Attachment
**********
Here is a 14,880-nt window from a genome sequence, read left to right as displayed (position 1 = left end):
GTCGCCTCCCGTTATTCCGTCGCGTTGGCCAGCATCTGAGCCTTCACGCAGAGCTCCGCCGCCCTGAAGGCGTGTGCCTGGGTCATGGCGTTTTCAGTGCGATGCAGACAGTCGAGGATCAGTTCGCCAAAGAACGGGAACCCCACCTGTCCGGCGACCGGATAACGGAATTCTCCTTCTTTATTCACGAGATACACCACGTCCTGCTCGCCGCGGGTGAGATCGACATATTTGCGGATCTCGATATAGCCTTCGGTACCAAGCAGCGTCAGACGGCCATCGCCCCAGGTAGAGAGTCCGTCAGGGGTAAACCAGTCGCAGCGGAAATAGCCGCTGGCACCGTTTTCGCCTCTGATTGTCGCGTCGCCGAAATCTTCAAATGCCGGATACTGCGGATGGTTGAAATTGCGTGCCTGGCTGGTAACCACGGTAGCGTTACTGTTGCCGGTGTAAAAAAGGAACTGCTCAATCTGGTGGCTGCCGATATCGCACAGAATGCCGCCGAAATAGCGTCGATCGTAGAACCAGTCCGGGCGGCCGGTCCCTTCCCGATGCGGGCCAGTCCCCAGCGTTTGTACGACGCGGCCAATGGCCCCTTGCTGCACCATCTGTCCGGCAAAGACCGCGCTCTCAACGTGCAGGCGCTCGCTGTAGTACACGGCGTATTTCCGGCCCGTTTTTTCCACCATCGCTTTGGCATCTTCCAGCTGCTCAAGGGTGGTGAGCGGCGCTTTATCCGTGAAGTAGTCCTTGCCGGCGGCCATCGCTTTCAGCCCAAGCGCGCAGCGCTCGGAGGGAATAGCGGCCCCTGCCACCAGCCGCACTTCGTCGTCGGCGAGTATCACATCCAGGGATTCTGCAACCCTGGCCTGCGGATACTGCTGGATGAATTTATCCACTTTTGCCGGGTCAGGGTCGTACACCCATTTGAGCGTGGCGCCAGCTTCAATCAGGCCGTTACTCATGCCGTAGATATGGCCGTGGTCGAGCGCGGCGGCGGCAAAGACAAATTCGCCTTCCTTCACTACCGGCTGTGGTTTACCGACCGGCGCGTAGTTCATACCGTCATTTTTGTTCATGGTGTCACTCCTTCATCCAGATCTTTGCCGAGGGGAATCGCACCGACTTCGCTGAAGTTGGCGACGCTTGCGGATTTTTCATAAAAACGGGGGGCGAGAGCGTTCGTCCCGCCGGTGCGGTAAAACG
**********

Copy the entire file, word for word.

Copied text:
Here is a 14,880-nt window from a genome sequence, read left to right as displayed (position 1 = left end):
GTCGCCTCCCGTTATTCCGTCGCGTTGGCCAGCATCTGAGCCTTCACGCAGAGCTCCGCCGCCCTGAAGGCGTGTGCCTGGGTCATGGCGTTTTCAGTGCGATGCAGACAGTCGAGGATCAGTTCGCCAAAGAACGGGAACCCCACCTGTCCGGCGACCGGATAACGGAATTCTCCTTCTTTATTCACGAGATACACCACGTCCTGCTCGCCGCGGGTGAGATCGACATATTTGCGGATCTCGATATAGCCTTCGGTACCAAGCAGCGTCAGACGGCCATCGCCCCAGGTAGAGAGTCCGTCAGGGGTAAACCAGTCGCAGCGGAAATAGCCGCTGGCACCGTTTTCGCCTCTGATTGTCGCGTCGCCGAAATCTTCAAATGCCGGATACTGCGGATGGTTGAAATTGCGTGCCTGGCTGGTAACCACGGTAGCGTTACTGTTGCCGGTGTAAAAAAGGAACTGCTCAATCTGGTGGCTGCCGATATCGCACAGAATGCCGCCGAAATAGCGTCGATCGTAGAACCAGTCCGGGCGGCCGGTCCCTTCCCGATGCGGGCCAGTCCCCAGCGTTTGTACGACGCGGCCAATGGCCCCTTGCTGCACCATCTGTCCGGCAAAGACCGCGCTCTCAACGTGCAGGCGCTCGCTGTAGTACACGGCGTATTTCCGGCCCGTTTTTTCCACCATCGCTTTGGCATCTTCCAGCTGCTCAAGGGTGGTGAGCGGCGCTTTATCCGTGAAGTAGTCCTTGCCGGCGGCCATCGCTTTCAGCCCAAGCGCGCAGCGCTCGGAGGGAATAGCGGCCCCTGCCACCAGCCGCACTTCGTCGTCGGCGAGTATCACATCCAGGGATTCTGCAACCCTGGCCTGCGGATACTGCTGGATGAATTTATCCACTTTTGCCGGGTCAGGGTCGTACACCCATTTGAGCGTGGCGCCAGCTTCAATCAGGCCGTTACTCATGCCGTAGATATGGCCGTGGTCGAGCGCGGCGGCGGCAAAGACAAATTCGCCTTCCTTCACTACCGGCTGTGGTTTACCGACCGGCGCGTAGTTCATACCGTCATTTTTGTTCATGGTGTCACTCCTTCATCCAGATCTTTGCCGAGGGGAATCGCACCGACTTCGCTGAAGTTGGCGACGCTTGCGGATTTTTCATAAAAACGGGGGGCGAGAGCGTTCGTCCCGCCGGTGCGGTAAAACG